He said the medico-legal expertise of the dead just like of the live was a completely different matter as it was performed at the request of either the coroner, or the police or a magistrate and any duty of confidentiality would presumably be owed to the requesting party. However, in certain instances death cases were quite problematic as pertains to confidentiality and the pathologist.

“It would seem unlikely that the doctor owes any duty to the relative under these circumstances,” the forensic pathologist said.
“It is contended that no information can be released to the next-of-kin if the information has a bearing on the case even if potentially useful to the relatives.

“The argument may be taken a step further to say that because there is no direct relationship-between the relatives and the doctor, no information may be released to the relatives under any circumstances.”
He cited a case in England, of a publication of a book entitled “Churchill”, written by Lord Moran, Churchill’s physician, which caused an uproar.

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Lord Moran was censured by the General Medical Council for revealing Churchill’s medical condition notwithstanding that it was long after the death of the of the famous prime minister of Britain.
“The question raised at this point is whether or not this duty to the dead patient is recognised by the court,” said Dr Mapunda.

“The personal nature of the confidential relationship would indicate that the legal duty would not survive death. There can be no harm to the individual personally if information is released after his death. It is therefore contended that although this duty of continued confidentiality is recognised by the profession, it is not legally actionable.”

He said it was now important for relevant professional bodies such as the Health Professions Councils, the Attorney Chambers, The Society of Pathologists, the police, insurance bodies and others to develop a set of guidelines or rules pertaining to the disclosure of information.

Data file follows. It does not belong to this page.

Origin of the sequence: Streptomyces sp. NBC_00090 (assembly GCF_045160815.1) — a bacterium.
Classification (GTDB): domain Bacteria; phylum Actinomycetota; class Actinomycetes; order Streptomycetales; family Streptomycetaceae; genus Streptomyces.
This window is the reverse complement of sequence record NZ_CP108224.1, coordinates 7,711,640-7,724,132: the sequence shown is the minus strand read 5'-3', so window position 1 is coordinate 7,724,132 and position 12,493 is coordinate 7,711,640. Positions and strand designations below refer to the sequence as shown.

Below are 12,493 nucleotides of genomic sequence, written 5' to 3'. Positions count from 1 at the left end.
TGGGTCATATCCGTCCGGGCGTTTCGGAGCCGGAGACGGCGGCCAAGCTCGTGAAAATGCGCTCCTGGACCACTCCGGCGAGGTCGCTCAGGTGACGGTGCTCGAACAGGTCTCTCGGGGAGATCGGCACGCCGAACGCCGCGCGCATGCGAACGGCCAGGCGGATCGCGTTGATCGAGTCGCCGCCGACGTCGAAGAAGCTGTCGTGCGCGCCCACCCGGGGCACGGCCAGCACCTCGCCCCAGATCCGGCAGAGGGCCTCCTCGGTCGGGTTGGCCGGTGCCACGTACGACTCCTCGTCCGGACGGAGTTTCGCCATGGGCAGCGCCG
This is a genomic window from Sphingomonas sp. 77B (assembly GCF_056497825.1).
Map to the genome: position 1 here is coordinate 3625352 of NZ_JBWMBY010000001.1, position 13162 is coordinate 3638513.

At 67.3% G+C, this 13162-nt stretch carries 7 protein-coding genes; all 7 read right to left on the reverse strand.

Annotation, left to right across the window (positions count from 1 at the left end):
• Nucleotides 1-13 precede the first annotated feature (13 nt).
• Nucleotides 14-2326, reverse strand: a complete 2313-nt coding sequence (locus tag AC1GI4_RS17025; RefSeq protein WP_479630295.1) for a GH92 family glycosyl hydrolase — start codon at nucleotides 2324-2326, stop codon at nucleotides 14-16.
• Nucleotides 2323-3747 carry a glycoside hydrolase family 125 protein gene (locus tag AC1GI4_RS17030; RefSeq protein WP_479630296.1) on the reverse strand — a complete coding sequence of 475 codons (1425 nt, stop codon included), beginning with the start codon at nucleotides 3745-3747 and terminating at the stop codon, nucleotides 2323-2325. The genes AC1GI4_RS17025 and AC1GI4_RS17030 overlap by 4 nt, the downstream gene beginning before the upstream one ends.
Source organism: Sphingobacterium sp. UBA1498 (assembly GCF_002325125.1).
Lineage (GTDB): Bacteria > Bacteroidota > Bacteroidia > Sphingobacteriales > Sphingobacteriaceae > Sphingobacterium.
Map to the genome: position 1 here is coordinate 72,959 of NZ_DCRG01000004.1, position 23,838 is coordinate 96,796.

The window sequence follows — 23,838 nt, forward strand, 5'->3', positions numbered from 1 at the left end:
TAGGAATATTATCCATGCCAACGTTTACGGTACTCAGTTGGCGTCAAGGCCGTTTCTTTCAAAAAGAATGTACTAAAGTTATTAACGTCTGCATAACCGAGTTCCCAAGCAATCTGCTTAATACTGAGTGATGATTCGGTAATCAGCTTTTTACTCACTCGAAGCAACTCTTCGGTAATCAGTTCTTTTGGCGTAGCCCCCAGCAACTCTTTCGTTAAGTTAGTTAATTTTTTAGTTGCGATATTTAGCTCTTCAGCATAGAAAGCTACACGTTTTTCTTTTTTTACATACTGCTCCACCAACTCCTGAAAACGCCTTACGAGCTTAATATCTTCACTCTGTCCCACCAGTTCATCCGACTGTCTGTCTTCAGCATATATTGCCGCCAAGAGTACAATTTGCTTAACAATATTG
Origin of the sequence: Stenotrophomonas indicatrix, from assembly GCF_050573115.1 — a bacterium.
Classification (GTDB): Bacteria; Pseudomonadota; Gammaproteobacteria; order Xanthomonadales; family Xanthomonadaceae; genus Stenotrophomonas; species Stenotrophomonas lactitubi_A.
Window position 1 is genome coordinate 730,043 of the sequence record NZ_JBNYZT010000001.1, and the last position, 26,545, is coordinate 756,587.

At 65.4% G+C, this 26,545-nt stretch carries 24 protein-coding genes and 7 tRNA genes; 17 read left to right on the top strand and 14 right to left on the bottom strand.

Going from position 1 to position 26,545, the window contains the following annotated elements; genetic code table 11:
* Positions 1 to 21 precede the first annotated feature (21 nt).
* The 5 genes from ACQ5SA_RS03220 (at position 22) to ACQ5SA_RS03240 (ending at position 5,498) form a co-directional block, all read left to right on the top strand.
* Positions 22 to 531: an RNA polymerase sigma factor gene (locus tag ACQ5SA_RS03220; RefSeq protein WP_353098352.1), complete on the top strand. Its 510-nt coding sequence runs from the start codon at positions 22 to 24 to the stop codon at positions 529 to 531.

“This should be drawn up,” Dr Mapunda said. “This would serve as the standard of pathology practice accepted by the profession which, while legally binding, would then be recognised by the courts.”
Debate on the specific issue of ethical conduct for pathologists sought to heighten sensitivity and increase awareness among practitioners in the country.

No matter how controversial the facts and circumstances surrounding a particular issue may be, other pathologists said preservation of the highest ethical standards is vital to the conduct of independent judgment and professional practice by pathologists.

“Ethics are ultimately to the dignity of the profession,” said a Harare-based pathologist.
“Conflicts of professional interest and violation of ethics erode the public’s trust in both the professional and the profession. For these reasons, the breach of ethics must be avoided whenever possible and where they cannot be avoided, they must be managed in an open and cooperative way.”

The International Pathology Day, held annually on November 18, every year offers an opportunity to celebrate the vital work of pathologists and demonstrate to the public the important role of pathology in their lives.
Throughout the week, pathologists and laboratory scientists across the world run a variety of events to improve public awareness and understanding of the science behind the cure.

Celebration this year, were held under the theme: ‘Pathology: The Science Behind the Cure.’